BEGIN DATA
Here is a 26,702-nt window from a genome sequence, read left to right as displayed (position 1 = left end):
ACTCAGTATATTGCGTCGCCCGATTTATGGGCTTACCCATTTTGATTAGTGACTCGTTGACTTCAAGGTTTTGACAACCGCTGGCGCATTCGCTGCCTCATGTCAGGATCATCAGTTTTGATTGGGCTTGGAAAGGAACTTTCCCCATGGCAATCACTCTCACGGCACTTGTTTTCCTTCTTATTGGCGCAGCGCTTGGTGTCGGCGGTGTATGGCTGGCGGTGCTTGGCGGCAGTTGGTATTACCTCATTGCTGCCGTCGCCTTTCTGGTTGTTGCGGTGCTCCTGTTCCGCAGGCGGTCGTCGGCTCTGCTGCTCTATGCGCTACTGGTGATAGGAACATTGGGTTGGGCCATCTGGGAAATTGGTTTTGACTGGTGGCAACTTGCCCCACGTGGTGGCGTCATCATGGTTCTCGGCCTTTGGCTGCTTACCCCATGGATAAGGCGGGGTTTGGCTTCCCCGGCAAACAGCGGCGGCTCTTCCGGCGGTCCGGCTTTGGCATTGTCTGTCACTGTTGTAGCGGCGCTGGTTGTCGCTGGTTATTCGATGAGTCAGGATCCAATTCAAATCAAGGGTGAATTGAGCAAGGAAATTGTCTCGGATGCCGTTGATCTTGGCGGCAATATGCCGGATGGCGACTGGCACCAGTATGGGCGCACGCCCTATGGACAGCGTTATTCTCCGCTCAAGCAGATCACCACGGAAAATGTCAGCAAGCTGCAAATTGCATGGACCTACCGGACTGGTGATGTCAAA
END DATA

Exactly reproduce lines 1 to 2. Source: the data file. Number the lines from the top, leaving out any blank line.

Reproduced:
Here is a 26,702-nt window from a genome sequence, read left to right as displayed (position 1 = left end):
ACTCAGTATATTGCGTCGCCCGATTTATGGGCTTACCCATTTTGATTAGTGACTCGTTGACTTCAAGGTTTTGACAACCGCTGGCGCATTCGCTGCCTCATGTCAGGATCATCAGTTTTGATTGGGCTTGGAAAGGAACTTTCCCCATGGCAATCACTCTCACGGCACTTGTTTTCCTTCTTATTGGCGCAGCGCTTGGTGTCGGCGGTGTATGGCTGGCGGTGCTTGGCGGCAGTTGGTATTACCTCATTGCTGCCGTCGCCTTTCTGGTTGTTGCGGTGCTCCTGTTCCGCAGGCGGTCGTCGGCTCTGCTGCTCTATGCGCTACTGGTGATAGGAACATTGGGTTGGGCCATCTGGGAAATTGGTTTTGACTGGTGGCAACTTGCCCCACGTGGTGGCGTCATCATGGTTCTCGGCCTTTGGCTGCTTACCCCATGGATAAGGCGGGGTTTGGCTTCCCCGGCAAACAGCGGCGGCTCTTCCGGCGGTCCGGCTTTGGCATTGTCTGTCACTGTTGTAGCGGCGCTGGTTGTCGCTGGTTATTCGATGAGTCAGGATCCAATTCAAATCAAGGGTGAATTGAGCAAGGAAATTGTCTCGGATGCCGTTGATCTTGGCGGCAATATGCCGGATGGCGACTGGCACCAGTATGGGCGCACGCCCTATGGACAGCGTTATTCTCCGCTCAAGCAGATCACCACGGAAAATGTCAGCAAGCTGCAAATTGCATGGACCTACCGGACTGGTGATGTCAAA